Quick Hit: What is a Cannabis Caregiver?

Cannabis caregiver

In this quick post, you'll learn what "caregiver" means in the cannabis industry, caregiver responsibilities, and how to compliantly serve them.

What is a cannabis caregiver?

At its core, a "caregiver" is someone who is designated to supply cannabis to an individual (patient) for medical purposes. The exact role that the caregiver plays, and how to become one, varies by state.

In most cases, caregivers help those who can’t access marijuana themselves, such as children who can’t go into a dispensary or those too sick to leave their home.

Who is considered a caregiver depends on the state. In Arizona, the medical marijuana patient designates their caregiver. But in California, a caregiver is anyone “who has consistently assumed responsibility for the housing, health, or safety of that person.”

Caregiver responsibilities

The following are some general responsibilities of cannabis caregivers.

Note: This is an example list and may not be inclusive of all your state’s regulations.

  • Caregivers ensure the beneficiary of the medical cannabis has a doctor’s recommendation, unless their state allows adult-use. If the patient was approved for medical use of marijuana, make sure the card is renewed by the expiration date.

  • Cannabis caregivers in most states are designated by the patient. The caregiver may have multiple patients, but usually the patient will not have more than one caregiver. This relationship is important.

  • Caregivers must be able to access cannabis legally. This may be done by purchasing directly from a dispensary or by growing their own.

  • Many caregivers will provide transportation for their patients to and from doctors or dispensaries if they are too ill or otherwise unable to do so themselves.

  • Caregivers must follow the legal application process with their state agency to become designated. This process varies depending on the state.

Caregivers also have rules for what they can NOT do. Here are some general guidelines.

  • Cannabis caregivers cannot consume any of their patient’s cannabis or marijuana products. They cannot consume ANY cannabis unless they have a medical card or are located in a state that allows for adult-use.

  • Caregivers cannot cultivate cannabis for anyone besides those who are designated to receive it.

  • Caregivers cannot sell or give away any of their patient’s cannabis to anyone.

How to become a cannabis caregiver

The exact details and steps required to become a cannabis caregiver vary by state. Here are the basics of caregiver requirements/laws by state:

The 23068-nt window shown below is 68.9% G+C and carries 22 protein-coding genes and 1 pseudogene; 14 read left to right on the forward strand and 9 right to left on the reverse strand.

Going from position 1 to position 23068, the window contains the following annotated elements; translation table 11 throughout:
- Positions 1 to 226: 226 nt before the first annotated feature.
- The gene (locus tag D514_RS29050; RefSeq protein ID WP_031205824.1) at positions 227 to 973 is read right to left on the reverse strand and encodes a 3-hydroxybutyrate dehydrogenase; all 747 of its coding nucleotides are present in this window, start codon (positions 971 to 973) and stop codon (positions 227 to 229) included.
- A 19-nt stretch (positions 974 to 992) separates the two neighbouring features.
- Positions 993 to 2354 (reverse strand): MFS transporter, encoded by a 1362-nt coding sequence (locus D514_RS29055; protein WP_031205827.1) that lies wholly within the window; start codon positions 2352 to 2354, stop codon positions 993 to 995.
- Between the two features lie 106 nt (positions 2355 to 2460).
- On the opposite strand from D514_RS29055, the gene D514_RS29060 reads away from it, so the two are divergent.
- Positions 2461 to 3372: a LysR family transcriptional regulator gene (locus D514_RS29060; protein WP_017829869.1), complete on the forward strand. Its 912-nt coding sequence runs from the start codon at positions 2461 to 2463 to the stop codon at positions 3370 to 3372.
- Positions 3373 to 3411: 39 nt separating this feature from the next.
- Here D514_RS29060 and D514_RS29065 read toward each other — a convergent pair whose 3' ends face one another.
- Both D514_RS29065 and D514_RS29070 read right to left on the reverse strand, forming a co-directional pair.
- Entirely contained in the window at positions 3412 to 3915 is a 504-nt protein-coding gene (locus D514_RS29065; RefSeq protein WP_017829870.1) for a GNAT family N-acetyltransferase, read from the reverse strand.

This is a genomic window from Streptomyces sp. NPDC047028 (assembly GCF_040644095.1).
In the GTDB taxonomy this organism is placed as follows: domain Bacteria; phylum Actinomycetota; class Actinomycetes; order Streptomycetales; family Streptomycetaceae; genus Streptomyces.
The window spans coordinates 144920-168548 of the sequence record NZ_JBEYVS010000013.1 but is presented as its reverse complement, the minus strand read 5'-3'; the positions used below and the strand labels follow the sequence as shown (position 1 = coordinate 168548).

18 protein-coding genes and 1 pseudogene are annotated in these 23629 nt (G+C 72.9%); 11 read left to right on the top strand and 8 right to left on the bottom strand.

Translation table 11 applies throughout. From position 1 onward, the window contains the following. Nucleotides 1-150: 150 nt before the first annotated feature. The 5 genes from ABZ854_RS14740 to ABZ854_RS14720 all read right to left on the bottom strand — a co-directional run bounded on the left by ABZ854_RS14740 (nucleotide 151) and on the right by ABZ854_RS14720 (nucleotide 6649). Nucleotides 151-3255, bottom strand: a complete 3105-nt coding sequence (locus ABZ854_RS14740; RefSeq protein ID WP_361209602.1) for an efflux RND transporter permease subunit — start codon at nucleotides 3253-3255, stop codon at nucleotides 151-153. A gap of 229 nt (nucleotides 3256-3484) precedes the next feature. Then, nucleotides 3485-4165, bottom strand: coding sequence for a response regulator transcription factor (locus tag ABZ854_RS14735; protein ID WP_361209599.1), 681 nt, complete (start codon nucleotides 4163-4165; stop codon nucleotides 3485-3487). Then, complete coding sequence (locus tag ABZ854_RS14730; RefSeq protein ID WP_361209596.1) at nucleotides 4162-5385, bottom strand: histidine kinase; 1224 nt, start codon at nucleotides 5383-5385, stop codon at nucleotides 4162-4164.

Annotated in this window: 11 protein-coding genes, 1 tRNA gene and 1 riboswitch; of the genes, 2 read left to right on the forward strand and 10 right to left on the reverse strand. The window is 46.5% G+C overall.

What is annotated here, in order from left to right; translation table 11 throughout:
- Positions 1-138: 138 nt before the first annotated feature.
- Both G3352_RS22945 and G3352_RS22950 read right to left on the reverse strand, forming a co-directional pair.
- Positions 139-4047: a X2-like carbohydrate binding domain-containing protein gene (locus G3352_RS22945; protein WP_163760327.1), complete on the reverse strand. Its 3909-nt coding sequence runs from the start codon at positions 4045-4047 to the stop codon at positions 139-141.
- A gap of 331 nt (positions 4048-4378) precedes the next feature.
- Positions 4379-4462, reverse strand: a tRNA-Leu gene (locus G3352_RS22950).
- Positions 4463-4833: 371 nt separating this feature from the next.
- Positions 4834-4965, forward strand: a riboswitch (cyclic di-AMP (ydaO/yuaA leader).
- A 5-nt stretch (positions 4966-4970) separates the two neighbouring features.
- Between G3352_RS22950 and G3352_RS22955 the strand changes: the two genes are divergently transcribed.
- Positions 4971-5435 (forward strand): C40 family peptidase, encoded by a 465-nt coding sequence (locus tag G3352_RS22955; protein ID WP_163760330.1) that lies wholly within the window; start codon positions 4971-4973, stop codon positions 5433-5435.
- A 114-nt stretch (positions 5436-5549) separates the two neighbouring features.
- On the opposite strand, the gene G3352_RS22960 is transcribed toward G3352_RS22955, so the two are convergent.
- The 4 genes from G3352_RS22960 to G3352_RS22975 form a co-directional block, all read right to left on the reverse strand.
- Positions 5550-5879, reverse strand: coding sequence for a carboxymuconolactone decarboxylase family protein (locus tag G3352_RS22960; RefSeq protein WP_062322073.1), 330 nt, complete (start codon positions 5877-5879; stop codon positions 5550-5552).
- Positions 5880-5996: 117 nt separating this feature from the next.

Alaska

Caregivers must be 21 years of age or older and cannot have a felony offense conviction and is not currently on probation or parole. Caregivers can only assist one patient, unless the caregiver is simultaneously caring for two or more patients that are family members of the caregiver.

Learn more

Arizona

Patients must submit an application to designate a caretaker. Caretakers must be 21 years of age or older and have not been convicted of an excluded felony offense. An individual may be a caretaker of no more than 5 patients. Registry identification cards for designated caretakers are $200 initially and for each renewal.

Learn more

California

Primary caregivers must be 18 years of age, and can include: the patient’s parent, or owner, operator, or employee of a licensed facility such as a clinic, hospice, or home health agency. An individual may be designated as a caregiver as many times as they choose, as long as the individuals designating them live in the same city or county as the caregiver.

Learn more

Colorado

Caregivers must be 18 years of age or older and a Colorado resident. There are four different caregiver designations available: cultivating (growing on behalf of patients), transporting, parents of a minor patient, and advising (advising on different medicinal uses). Only transportation and cultivation caretakers are required to register with the Department of Revenue.

Learn more

Florida

Caregivers must be 21 years of age and can assist no more than one qualified patient. Additionally, caregivers must be registered in the Medical Marijuana Use Registry through an application that costs $75. They also must pass a criminal background check, unless they are a close relative of the qualified patient.

Learn more

Illinois